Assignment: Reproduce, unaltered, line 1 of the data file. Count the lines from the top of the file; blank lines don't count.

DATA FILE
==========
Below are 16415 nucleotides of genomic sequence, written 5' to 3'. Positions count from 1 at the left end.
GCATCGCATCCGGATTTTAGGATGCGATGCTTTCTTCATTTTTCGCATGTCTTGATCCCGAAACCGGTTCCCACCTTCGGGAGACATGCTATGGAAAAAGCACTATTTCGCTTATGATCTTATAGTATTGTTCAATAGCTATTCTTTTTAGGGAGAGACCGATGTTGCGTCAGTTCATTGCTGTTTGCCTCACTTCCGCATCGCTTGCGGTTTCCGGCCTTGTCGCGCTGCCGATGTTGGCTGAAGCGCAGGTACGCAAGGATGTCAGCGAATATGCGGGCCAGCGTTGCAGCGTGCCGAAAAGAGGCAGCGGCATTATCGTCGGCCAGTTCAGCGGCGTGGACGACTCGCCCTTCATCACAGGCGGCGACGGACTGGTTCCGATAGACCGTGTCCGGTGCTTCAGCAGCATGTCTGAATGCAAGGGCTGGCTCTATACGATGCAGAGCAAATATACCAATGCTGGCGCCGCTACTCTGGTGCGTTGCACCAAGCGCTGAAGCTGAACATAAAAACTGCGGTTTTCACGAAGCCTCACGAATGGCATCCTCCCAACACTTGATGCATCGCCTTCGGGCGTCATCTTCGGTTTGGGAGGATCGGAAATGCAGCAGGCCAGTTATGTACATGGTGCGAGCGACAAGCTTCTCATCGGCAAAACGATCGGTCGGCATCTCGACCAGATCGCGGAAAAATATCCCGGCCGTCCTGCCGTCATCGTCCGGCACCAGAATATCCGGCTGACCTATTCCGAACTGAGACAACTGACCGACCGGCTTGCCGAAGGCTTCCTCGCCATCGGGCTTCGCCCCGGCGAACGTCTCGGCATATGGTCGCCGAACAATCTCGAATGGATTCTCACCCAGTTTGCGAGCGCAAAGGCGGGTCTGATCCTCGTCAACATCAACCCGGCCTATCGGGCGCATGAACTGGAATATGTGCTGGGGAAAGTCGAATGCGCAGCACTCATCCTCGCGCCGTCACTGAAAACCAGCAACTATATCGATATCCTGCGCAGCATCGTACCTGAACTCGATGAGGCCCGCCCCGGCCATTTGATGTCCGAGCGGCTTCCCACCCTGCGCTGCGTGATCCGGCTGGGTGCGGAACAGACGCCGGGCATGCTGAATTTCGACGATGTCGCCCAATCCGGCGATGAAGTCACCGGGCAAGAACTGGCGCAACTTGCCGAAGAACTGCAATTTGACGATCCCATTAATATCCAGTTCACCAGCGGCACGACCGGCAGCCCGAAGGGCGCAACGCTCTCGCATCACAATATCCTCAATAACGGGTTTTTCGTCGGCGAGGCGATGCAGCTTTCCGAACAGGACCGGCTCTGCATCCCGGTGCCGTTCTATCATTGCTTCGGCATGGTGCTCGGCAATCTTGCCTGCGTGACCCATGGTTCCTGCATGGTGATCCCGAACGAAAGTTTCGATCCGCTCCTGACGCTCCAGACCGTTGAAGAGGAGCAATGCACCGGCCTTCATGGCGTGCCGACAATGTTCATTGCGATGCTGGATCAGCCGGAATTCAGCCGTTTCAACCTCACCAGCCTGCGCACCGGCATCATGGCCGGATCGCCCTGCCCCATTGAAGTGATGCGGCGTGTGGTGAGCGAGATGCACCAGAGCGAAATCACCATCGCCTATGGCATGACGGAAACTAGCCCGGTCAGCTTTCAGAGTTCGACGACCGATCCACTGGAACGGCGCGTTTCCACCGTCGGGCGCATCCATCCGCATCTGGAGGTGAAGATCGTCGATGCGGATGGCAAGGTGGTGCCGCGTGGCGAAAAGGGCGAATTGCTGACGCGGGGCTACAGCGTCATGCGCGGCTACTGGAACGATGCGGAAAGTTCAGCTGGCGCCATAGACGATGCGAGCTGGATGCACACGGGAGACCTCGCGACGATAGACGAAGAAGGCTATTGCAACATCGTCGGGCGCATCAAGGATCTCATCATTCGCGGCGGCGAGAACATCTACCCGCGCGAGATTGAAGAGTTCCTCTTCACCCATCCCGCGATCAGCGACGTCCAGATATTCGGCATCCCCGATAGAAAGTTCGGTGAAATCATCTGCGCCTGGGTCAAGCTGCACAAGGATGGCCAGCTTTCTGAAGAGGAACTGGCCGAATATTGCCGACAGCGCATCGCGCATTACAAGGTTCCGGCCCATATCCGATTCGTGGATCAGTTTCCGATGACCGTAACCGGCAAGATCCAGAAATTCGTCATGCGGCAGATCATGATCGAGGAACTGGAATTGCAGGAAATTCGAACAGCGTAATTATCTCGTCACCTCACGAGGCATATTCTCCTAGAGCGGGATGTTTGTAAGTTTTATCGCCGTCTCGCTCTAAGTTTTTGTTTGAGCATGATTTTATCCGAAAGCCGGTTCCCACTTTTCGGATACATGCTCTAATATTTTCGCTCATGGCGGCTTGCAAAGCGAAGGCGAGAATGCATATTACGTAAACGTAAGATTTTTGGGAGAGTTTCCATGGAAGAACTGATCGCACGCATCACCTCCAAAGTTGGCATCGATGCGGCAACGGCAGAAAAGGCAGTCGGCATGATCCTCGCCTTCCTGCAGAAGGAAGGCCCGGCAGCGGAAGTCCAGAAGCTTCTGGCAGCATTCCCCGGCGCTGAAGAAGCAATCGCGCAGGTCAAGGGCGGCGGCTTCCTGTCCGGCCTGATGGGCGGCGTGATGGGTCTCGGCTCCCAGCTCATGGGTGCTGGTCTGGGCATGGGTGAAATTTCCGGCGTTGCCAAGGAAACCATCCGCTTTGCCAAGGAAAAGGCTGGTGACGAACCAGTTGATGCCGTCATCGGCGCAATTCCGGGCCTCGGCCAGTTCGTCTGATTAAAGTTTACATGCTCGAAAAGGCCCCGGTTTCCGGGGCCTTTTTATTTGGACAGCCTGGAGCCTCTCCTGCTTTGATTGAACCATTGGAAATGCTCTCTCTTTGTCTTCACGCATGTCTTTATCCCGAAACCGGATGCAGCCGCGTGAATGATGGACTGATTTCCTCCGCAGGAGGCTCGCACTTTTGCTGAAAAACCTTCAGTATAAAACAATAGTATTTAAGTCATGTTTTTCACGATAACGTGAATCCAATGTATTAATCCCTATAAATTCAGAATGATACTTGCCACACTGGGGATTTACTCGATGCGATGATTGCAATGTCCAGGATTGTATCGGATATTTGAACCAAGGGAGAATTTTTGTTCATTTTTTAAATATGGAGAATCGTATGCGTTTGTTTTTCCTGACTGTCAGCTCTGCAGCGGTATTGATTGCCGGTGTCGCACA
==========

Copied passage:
Below are 16415 nucleotides of genomic sequence, written 5' to 3'. Positions count from 1 at the left end.